The battle for Toronto's smart city

The battle for Toronto's smart city

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Sidewalk Labs is working hard to revive public confidence in its plans to build a smart city in Toronto. The Alphabet-owned has just released a 1,500-page report – also known as the Master Innovation and Development Plan – detailing its ambitions for the waterside neighbourhood.

The company aims to kickstart the $1.3bn project with 10 buildings and 2.7 million square feet of residential and commercial space and later expand to more of Toronto's waterfront.

It wants to use wood for most of the buildings and the new structures would be adaptable loft spaces with floor plates for both residential and commercial use. There would also be flexible wall panelling to aide renovations and cut down on vacant periods.

Sidewalk Labs reckons its initiative can make city living more desirable with, green buildings,  less pollution and shorter commutes, and that means self-driving cars, public Wi-Fi, innovative healthcare solutions.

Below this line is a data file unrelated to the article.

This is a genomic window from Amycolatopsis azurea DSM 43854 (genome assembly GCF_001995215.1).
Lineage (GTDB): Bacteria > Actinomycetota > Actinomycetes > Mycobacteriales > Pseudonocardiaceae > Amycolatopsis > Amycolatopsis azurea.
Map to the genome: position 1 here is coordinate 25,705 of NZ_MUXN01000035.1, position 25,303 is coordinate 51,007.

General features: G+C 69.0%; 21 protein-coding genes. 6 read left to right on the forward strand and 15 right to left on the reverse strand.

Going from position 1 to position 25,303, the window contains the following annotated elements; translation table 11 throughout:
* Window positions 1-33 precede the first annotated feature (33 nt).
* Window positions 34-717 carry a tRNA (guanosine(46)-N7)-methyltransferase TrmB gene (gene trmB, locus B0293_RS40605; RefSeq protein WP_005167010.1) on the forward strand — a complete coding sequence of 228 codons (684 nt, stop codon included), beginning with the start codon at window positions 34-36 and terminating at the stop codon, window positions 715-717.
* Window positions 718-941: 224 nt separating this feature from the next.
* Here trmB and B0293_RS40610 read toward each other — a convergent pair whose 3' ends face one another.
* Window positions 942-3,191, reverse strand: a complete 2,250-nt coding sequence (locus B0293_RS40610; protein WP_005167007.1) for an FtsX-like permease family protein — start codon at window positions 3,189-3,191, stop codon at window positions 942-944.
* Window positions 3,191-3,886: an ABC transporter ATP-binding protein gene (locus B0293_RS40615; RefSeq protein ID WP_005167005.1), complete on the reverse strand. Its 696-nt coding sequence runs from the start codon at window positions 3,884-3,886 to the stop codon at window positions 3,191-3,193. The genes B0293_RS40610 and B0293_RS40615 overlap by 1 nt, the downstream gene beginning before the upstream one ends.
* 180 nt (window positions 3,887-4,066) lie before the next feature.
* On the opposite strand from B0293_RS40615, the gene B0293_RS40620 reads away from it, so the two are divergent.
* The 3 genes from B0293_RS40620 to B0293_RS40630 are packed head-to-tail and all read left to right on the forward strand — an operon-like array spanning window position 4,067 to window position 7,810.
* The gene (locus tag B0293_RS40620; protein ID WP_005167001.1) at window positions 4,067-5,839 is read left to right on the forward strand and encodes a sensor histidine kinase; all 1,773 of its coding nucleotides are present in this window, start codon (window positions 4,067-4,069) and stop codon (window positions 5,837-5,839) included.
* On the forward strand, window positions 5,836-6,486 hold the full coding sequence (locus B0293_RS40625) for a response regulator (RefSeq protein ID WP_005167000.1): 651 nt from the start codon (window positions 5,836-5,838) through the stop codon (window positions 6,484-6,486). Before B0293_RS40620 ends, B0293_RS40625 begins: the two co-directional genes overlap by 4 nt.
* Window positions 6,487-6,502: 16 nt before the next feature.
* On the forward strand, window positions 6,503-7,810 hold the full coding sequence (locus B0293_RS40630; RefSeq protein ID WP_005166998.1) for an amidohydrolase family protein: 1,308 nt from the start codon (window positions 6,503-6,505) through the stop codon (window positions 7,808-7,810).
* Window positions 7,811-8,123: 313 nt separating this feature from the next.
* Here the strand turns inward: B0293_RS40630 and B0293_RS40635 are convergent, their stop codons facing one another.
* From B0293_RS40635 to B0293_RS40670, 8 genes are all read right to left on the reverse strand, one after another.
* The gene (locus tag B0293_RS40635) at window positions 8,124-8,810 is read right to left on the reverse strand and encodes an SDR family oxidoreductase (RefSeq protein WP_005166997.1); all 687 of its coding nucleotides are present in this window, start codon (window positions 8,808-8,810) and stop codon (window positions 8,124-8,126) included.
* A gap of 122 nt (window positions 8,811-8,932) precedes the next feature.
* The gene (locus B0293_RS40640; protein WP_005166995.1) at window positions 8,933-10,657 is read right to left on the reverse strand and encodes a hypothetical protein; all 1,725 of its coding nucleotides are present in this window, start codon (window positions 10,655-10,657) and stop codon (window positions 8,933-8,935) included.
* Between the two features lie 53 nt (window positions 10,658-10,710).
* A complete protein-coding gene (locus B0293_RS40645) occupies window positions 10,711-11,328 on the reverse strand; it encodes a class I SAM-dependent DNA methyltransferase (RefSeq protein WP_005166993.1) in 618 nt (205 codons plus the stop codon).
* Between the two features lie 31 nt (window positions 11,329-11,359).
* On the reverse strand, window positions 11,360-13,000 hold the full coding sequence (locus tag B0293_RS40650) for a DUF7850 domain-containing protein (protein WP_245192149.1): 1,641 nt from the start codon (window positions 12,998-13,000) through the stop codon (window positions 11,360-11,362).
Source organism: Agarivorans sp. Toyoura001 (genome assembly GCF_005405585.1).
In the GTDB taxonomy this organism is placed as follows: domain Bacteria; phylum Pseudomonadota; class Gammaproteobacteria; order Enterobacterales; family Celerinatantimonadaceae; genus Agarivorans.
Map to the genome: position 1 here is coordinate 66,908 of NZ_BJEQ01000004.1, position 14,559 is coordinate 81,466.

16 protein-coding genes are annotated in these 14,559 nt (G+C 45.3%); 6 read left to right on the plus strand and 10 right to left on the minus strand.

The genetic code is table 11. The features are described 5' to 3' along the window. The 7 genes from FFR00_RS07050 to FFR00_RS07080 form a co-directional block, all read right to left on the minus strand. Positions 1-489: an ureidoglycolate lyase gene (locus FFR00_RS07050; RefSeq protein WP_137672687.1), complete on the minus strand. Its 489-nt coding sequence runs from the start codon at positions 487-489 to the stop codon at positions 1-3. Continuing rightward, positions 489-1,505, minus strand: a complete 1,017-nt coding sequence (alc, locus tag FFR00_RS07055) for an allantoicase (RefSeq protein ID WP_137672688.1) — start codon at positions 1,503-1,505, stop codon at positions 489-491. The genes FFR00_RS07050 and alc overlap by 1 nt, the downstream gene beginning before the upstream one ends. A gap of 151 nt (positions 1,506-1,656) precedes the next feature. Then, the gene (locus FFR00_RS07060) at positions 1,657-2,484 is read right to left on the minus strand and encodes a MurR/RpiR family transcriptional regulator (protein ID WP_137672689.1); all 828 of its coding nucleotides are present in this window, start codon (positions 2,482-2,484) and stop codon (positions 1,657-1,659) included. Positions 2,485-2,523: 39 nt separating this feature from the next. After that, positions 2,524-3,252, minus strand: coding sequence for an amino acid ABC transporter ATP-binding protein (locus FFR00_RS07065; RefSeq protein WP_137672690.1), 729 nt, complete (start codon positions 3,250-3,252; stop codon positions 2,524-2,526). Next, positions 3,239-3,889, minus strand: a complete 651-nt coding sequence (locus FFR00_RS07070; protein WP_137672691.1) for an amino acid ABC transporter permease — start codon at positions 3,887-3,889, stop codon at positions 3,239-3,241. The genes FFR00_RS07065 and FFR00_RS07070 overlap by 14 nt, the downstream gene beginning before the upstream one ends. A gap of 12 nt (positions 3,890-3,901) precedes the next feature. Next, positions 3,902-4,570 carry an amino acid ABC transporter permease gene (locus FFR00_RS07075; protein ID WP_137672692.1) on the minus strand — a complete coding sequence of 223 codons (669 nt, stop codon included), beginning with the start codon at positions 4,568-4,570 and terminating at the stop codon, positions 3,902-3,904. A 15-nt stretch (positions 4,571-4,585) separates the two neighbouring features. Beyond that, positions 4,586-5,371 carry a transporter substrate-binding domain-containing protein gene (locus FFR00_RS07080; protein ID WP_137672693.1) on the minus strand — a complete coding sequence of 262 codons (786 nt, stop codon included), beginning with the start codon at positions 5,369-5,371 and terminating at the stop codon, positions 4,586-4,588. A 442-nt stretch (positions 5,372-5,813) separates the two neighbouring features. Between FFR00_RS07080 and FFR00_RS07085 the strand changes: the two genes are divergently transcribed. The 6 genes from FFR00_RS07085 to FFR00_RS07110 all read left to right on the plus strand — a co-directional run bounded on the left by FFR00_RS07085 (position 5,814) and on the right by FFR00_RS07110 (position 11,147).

"We think you can actually produce a dramatic impact in urban life, that this can be a global hub for the urban innovation industry,” says Sidewalk CEO Dan Doctoroff.

According to one estimate, the project could create 44,000 jobs and generate $4.3 billion in annual tax revenue for the Canadian city.

SIDEWALK TORONTO UPDATE: Not everyone is impressed by those numbers.  A few months ago, the #Blocksidewalk Campaign launched a petition to put a halt to the project and undertake a fresh start for the initiative. The pressure group says, “Toronto’s tech sector is booming, and will continue to do so with or without Sidewalk Labs”.

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